The United States is still the predominant military and economic power in the world, though admittedly, not to the scale previously enjoyed. The retention of this position, however reduced, begs that the US craft a new approach that will protect our nation from further economic ruin.

Capitalism has worked in the past, and there may be some small comfort in the past, but it is not working now, largely because there has been a sell out of it's base principles. Will a global economy allow the fundamentals of capitalism to be re-asserted to a degree necessary in preserving the system? If not, lets figure out a better way before its too late.

Space-Based Domestic Spying: Kicking Civil Liberties to the Curb

Space-Based Domestic Spying: Kicking Civil Liberties to the Curb

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Last month, I reported that the Department of Homeland Security's (DHS) space-based domestic spy program run by that agency's National Applications Office (NAO) had gone live October 1.

Federal Computer Week reports that Charles Allen, DHS' Undersecretary for Intelligence and Analysis, told the 5th annual GEOINT Symposium on geospatial intelligence in Nashville late last month that, "DHS' imagery requirements are significantly greater, in number and scope, than they were at the department's creation, and will continue to grow at an accelerating rate as the department's mission-space evolves."

Indeed during Hurricane Ike, U.S. Customs and Border Protection for the first time flew the Predator B unmanned aerial vehicle in "support of the Federal Emergency Management Agency's relief efforts," the insider tech publication reported.

As readers are well aware, the Predator B carries out "targeted assassinations" of "terrorist suspects" across Afghanistan, Iraq and Pakistan. The deployment of the robotic killing machines in the United States for "disaster management" is troubling to say the least and a harbinger of things to come.

Despite objections by Congress and civil liberties groups DHS, in close collaboration with the ultra-spooky National Reconnaissance Office (NRO), the agency that develops and maintains America's fleet of military spy satellites, and the National Geospatial-Intelligence Agency (NGA) that analyzes military imagery and generates mapping tools, are proceeding with the first phase of the controversial domestic spying program.

NAO will coordinate how domestic law enforcement and "disaster relief" agencies such as FEMA will use satellite imagery intelligence (IMINT) generated by military spy satellites. As I wrote earlier this year, unlike commercial satellites, their military cousins are far more flexible, have greater resolution and therefore possess more power to monitor human activity.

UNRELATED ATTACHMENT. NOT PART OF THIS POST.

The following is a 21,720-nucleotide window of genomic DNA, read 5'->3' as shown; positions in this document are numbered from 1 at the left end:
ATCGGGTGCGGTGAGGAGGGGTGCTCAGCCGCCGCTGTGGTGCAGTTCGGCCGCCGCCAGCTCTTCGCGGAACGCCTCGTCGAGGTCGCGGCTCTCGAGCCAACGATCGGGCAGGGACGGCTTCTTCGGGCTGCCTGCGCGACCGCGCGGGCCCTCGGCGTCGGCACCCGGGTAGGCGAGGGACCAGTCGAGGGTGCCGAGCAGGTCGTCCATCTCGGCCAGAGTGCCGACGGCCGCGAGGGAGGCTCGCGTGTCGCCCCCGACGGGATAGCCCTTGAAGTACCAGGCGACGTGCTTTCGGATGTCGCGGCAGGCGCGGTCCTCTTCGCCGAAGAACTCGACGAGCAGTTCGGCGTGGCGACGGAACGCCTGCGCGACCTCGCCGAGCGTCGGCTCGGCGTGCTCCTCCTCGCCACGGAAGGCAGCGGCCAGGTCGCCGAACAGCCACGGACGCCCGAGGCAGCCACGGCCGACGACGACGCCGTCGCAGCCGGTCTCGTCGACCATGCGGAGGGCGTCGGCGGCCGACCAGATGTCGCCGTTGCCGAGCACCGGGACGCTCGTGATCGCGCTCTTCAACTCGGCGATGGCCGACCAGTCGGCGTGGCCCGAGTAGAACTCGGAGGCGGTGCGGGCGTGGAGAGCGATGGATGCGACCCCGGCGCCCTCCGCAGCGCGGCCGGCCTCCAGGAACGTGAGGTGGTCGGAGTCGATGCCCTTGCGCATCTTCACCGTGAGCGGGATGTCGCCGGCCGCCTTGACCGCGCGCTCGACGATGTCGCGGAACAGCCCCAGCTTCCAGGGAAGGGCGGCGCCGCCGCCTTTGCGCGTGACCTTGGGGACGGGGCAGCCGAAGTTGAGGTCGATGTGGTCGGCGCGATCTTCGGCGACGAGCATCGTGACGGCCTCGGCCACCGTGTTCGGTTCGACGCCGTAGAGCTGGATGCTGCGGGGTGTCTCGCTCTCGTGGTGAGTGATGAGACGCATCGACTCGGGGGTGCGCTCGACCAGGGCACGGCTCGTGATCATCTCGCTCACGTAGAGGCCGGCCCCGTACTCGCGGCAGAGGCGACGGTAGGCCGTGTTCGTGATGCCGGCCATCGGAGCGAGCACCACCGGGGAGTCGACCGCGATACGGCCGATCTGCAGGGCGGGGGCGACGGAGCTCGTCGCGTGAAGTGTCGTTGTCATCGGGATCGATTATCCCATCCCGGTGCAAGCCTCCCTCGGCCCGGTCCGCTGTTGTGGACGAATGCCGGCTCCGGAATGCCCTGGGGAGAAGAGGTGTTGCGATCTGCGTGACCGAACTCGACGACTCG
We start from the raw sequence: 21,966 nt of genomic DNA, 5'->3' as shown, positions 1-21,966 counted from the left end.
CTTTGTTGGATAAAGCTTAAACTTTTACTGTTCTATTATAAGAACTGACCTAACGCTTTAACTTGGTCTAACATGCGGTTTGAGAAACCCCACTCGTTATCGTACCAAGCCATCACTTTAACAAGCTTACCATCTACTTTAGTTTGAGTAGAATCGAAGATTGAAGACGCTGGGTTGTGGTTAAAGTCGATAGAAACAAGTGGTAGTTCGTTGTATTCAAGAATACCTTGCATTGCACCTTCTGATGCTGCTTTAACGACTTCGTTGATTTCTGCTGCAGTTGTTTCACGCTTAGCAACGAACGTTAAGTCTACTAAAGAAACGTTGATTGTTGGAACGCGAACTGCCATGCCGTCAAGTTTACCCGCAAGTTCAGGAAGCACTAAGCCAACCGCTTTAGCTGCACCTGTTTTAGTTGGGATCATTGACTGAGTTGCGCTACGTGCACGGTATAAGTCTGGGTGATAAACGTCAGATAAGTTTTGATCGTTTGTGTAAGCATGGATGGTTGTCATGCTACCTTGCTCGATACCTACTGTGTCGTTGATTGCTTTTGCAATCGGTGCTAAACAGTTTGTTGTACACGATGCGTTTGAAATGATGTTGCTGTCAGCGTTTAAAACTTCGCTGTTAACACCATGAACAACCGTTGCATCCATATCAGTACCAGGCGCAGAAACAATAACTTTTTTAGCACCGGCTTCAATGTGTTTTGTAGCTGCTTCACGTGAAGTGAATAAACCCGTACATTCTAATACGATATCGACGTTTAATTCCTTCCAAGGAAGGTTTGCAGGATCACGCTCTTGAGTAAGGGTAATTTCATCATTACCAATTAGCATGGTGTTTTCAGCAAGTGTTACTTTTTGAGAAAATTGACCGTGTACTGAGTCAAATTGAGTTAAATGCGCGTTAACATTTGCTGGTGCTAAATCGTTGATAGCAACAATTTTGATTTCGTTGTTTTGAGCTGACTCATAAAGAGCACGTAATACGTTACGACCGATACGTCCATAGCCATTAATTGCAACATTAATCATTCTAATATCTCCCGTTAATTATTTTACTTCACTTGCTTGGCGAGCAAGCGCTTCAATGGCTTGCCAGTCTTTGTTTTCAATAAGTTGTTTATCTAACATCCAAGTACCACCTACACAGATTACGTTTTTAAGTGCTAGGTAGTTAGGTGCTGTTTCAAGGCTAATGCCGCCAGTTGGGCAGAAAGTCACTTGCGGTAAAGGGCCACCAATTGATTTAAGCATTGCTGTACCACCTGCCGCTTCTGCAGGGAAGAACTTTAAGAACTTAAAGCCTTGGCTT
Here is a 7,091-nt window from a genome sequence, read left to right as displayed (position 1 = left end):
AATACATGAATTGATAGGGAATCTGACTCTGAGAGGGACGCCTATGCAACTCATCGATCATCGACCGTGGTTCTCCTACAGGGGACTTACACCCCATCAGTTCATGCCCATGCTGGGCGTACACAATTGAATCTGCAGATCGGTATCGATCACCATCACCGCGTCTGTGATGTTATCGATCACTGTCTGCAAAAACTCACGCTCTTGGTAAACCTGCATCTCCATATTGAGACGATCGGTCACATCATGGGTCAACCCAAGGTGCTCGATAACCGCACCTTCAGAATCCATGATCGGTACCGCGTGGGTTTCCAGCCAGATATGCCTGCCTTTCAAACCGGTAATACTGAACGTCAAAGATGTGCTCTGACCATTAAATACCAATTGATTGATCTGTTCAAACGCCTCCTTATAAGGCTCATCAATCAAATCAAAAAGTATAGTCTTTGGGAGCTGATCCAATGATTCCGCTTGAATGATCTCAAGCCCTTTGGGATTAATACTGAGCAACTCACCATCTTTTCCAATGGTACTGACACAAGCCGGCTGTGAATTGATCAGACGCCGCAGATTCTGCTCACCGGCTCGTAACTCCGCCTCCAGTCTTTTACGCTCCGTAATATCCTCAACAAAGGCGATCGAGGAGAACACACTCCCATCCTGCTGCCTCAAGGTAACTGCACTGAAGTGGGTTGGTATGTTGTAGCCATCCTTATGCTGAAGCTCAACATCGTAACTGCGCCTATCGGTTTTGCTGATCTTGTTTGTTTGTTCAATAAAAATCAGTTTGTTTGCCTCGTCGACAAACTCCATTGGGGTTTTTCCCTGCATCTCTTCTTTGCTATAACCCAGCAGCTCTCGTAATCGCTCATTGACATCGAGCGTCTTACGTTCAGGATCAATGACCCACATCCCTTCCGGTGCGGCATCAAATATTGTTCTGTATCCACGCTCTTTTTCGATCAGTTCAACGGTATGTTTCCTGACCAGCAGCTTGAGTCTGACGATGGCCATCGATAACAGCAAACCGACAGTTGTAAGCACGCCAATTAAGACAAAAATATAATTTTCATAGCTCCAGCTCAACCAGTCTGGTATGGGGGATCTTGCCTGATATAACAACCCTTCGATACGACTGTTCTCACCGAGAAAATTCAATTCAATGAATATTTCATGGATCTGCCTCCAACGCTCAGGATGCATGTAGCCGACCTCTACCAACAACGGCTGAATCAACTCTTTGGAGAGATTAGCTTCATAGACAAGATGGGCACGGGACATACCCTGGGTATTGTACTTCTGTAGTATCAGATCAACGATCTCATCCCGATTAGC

Testifying before the House Homeland Security committee in September, Barry Steinhardt, Director of the ACLU's Technology and Liberty Project, called for a moratorium on the domestic use of military spy satellites until key questions were answered. Steinhardt said, "Congress needs to act before this potentially powerful surveillance tool is turned inward upon the American people. The domestic use of spy satellites represents a potential monster in the making, and we need to put some restraints in place before it grows into something that will trample Americans' privacy rights."

Needless to say, a feckless Congress has done virtually nothing to halt the program. As The Wall Street Journal reported in early October, Congress' "partial funding" of the office "in a little debated $634 billion spending measure," means that NAO is now providing federal, state and local officials "with extensive access to spy-satellite imagery."

Allen told the GEOINT Symposium that while "geospatial efforts are being coordinated across agencies," technical hurdles must be overcome in order to improve geospatial IT applications. Federal Computer Week avers,

For developing future satellite imagery capabilities, Allen recommended diversity, availability, survivability and flexibility for future systems in a satellite and modular payload system similar to what was advised by the Marino Report in July 2007 to the director of the National Geospatial-Intelligence Agency and the National Reconnaissance Office.

"It describes an architecture that allows for short time between launch as well as an option for variable modalities. This kind of diversity is what I believe will be necessary to assure adequate collection of a wide array of targets," Allen said. (Alice Lipowicz, "Geospatial Intelligence Use Grows at DHS, Official Says," Federal Computer Week, October 30, 2008)

What those "variable modalities" are were not spelled out by Federal Computer Week. However, the Marino Report was released by Chesapeake Analytics Corporation, an under-the-radar Arlington, Virginia-based private defense contractor that describes itself "as a 'boutique' consulting firm" for senior executives "in the geospatial technology sector." The report itself was written by Defense Group Inc. (DGI), a spooky Falls Church, Virginia defense contractor for NRO and NGA. According to their website, DGI "customers" include the Department of Homeland Security, the Department of Defense and "numerous Intelligence Agencies."

As we have seen however, the use of satellite imagery during "national security events" such as last summer's political conventions in Denver and St. Paul may have aided FBI and local law enforcement in their preemptive raids on protest organizers and subsequent squelching of dissent. One wonders if this is what DGI refers to when they write that the company "performs work in the national interest, advancing public safety and national security through innovative research, analysis and applied technology"?